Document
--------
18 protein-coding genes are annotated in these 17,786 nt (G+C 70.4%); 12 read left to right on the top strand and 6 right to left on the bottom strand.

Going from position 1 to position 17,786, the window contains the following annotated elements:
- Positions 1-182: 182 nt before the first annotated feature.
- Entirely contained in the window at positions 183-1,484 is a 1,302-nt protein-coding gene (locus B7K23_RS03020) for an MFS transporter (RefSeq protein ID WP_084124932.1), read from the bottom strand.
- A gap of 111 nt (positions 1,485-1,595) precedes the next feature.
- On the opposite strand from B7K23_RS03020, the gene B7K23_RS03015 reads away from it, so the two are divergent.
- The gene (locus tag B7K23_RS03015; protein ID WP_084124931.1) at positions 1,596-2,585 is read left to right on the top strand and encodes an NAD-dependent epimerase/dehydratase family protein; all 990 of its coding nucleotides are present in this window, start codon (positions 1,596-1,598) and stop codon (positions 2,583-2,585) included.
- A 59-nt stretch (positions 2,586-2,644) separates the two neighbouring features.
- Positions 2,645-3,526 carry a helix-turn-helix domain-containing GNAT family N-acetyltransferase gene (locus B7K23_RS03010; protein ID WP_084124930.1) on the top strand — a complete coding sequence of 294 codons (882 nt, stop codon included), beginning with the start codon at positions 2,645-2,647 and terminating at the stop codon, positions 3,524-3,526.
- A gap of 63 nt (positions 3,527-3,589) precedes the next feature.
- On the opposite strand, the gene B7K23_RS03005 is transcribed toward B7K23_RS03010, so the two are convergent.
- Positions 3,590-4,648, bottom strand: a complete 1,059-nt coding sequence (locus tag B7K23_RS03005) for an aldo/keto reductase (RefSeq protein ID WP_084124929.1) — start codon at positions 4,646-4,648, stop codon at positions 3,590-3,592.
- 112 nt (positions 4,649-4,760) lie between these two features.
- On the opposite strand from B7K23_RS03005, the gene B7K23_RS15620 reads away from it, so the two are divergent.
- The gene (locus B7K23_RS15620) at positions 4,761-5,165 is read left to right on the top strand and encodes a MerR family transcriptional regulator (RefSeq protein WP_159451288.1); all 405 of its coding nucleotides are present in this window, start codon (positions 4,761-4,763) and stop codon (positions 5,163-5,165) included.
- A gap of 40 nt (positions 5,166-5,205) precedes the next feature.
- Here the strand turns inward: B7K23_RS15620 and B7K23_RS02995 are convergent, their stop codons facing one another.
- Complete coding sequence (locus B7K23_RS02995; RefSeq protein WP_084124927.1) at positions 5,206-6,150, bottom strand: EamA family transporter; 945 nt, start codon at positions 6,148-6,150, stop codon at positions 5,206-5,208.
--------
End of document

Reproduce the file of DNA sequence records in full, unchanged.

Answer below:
18 protein-coding genes are annotated in these 17,786 nt (G+C 70.4%); 12 read left to right on the top strand and 6 right to left on the bottom strand.

Going from position 1 to position 17,786, the window contains the following annotated elements:
- Positions 1-182: 182 nt before the first annotated feature.
- Entirely contained in the window at positions 183-1,484 is a 1,302-nt protein-coding gene (locus B7K23_RS03020) for an MFS transporter (RefSeq protein ID WP_084124932.1), read from the bottom strand.
- A gap of 111 nt (positions 1,485-1,595) precedes the next feature.
- On the opposite strand from B7K23_RS03020, the gene B7K23_RS03015 reads away from it, so the two are divergent.
- The gene (locus tag B7K23_RS03015; protein ID WP_084124931.1) at positions 1,596-2,585 is read left to right on the top strand and encodes an NAD-dependent epimerase/dehydratase family protein; all 990 of its coding nucleotides are present in this window, start codon (positions 1,596-1,598) and stop codon (positions 2,583-2,585) included.
- A 59-nt stretch (positions 2,586-2,644) separates the two neighbouring features.
- Positions 2,645-3,526 carry a helix-turn-helix domain-containing GNAT family N-acetyltransferase gene (locus B7K23_RS03010; protein ID WP_084124930.1) on the top strand — a complete coding sequence of 294 codons (882 nt, stop codon included), beginning with the start codon at positions 2,645-2,647 and terminating at the stop codon, positions 3,524-3,526.
- A gap of 63 nt (positions 3,527-3,589) precedes the next feature.
- On the opposite strand, the gene B7K23_RS03005 is transcribed toward B7K23_RS03010, so the two are convergent.
- Positions 3,590-4,648, bottom strand: a complete 1,059-nt coding sequence (locus tag B7K23_RS03005) for an aldo/keto reductase (RefSeq protein ID WP_084124929.1) — start codon at positions 4,646-4,648, stop codon at positions 3,590-3,592.
- 112 nt (positions 4,649-4,760) lie between these two features.
- On the opposite strand from B7K23_RS03005, the gene B7K23_RS15620 reads away from it, so the two are divergent.
- The gene (locus B7K23_RS15620) at positions 4,761-5,165 is read left to right on the top strand and encodes a MerR family transcriptional regulator (RefSeq protein WP_159451288.1); all 405 of its coding nucleotides are present in this window, start codon (positions 4,761-4,763) and stop codon (positions 5,163-5,165) included.
- A gap of 40 nt (positions 5,166-5,205) precedes the next feature.
- Here the strand turns inward: B7K23_RS15620 and B7K23_RS02995 are convergent, their stop codons facing one another.
- Complete coding sequence (locus B7K23_RS02995; RefSeq protein WP_084124927.1) at positions 5,206-6,150, bottom strand: EamA family transporter; 945 nt, start codon at positions 6,148-6,150, stop codon at positions 5,206-5,208.